There are plenty of hardy folks who claim there’s no such thing as barbecue season and bundle up to tame the fires of their Weber grill, regardless of freezing temps or icy drizzle. Personally, I prefer to grill without the hindrance of a winter coat, instead enjoying a cold beverage and sunshine. However, when brutal temps drive me inside, I still crave the flavors of summer. That’s when I reach for heavy-duty foil and a rack of baby back ribs.

For these Asian-inspired oven ribs, hoisin pairs nicely with bittersweet orange marmalade, and the combination makes a sticky, delicious glaze. My family prefers their ribs falling off the bone, so tender they barely need to chew. If you prefer a more toothsome bite, remove the ribs from the oven after two hours.

Close the blinds, crank up the heat and grab plenty of napkins. I declare it barbecue season in St. Louis.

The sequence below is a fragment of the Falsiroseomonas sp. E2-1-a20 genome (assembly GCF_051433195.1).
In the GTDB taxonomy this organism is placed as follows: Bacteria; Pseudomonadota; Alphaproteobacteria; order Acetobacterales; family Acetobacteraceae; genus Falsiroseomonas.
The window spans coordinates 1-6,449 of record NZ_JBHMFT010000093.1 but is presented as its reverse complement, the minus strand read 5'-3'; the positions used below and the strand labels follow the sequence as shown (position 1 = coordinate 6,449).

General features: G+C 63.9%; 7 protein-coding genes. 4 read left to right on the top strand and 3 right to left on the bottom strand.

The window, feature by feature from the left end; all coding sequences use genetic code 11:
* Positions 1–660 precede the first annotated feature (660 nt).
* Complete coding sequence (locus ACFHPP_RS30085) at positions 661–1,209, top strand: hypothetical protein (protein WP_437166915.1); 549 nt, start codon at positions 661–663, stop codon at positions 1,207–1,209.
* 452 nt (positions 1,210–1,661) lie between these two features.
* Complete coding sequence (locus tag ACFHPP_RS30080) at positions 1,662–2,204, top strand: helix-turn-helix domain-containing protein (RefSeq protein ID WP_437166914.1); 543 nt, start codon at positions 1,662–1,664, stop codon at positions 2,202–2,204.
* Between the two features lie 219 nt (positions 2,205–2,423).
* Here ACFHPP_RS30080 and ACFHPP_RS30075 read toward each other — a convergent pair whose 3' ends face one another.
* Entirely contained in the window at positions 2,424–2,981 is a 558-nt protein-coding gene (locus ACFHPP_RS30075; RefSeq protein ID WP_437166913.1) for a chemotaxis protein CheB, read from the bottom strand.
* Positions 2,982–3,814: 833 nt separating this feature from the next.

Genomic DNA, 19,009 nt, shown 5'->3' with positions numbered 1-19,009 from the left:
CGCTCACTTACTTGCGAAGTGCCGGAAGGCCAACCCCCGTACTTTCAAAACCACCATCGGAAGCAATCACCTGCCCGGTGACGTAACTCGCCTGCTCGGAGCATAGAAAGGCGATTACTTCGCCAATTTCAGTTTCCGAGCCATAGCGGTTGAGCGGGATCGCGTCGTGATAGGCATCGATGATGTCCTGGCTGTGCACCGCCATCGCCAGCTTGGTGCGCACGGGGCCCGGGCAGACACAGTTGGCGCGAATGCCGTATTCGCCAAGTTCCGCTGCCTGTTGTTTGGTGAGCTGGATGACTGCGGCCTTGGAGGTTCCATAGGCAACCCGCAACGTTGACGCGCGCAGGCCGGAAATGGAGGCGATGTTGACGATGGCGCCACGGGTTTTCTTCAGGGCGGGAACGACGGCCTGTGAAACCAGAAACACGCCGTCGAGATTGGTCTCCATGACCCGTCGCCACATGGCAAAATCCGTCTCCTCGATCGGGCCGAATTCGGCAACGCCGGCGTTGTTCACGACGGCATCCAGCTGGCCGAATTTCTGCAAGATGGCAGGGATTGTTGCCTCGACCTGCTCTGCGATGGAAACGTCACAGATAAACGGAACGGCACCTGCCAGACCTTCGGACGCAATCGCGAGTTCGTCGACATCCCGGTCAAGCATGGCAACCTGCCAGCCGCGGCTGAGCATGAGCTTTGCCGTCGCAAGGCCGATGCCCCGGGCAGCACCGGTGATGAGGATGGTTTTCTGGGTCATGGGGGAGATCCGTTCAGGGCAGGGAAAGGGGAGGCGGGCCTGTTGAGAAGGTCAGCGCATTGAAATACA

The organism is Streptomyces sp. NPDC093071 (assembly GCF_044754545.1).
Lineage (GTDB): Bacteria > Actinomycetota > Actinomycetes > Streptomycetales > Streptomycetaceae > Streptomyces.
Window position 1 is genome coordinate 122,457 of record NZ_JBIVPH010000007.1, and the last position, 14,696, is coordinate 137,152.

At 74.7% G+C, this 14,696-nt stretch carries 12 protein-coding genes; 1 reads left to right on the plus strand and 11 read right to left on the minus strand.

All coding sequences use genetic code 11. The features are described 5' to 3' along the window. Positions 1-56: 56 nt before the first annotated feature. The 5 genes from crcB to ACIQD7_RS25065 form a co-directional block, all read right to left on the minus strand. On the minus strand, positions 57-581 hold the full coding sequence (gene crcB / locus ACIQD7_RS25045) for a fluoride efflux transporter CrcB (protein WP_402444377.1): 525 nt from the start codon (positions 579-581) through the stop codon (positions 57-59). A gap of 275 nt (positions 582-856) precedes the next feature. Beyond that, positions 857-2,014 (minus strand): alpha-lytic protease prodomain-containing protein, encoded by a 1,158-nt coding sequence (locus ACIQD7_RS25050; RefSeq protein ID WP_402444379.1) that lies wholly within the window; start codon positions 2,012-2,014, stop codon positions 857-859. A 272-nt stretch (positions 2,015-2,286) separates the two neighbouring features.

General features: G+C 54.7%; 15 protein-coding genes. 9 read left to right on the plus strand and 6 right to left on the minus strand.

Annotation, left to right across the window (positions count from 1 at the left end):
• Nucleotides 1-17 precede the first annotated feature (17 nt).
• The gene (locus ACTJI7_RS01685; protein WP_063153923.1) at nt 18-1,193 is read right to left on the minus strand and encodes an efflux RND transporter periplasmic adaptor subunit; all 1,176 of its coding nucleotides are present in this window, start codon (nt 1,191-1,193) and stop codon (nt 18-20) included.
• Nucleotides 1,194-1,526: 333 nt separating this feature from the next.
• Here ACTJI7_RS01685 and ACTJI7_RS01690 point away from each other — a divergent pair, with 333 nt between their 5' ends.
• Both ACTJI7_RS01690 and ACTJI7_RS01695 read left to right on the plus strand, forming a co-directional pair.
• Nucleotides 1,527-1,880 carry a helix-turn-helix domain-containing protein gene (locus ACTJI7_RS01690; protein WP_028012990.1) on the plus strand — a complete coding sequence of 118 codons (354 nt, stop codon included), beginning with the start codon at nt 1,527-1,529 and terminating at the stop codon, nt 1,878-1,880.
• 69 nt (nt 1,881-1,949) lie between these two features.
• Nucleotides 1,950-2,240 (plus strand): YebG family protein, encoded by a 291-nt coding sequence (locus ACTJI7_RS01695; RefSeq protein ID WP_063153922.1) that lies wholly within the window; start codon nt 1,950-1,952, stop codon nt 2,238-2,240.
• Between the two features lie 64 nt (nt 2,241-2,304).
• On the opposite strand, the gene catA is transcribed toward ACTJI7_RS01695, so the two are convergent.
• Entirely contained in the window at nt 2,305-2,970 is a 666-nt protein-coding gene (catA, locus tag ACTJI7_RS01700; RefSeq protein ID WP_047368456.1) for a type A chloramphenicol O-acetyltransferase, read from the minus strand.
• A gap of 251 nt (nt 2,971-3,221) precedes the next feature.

Oven Ribs
2 to 3 servings

1 rack baby back ribs
¼ cup barbecue rib rub, such as Penzeys BBQ 3000 or Vernon’s BBQ Rib (or DIY here)
½ cup hoisin sauce
½ cup orange marmalade
2 Tbsp. apple cider vinegar or rice wine vinegar

• Preheat the oven to 275 degrees.
• Place the ribs meat-side down on 2 large sheets of heavy-duty foil. Remove any silver skin from the ribs, if necessary. Use your hands to cover the ribs completely with the rub. Tightly wrap the ribs in the foil, creating a packet. Place the packet on a baking sheet and bake 2 to 2½ hours.
• Meanwhile, make a glaze by whisking together the hoisin, marmalade and apple cider vinegar in a small bowl. Set aside.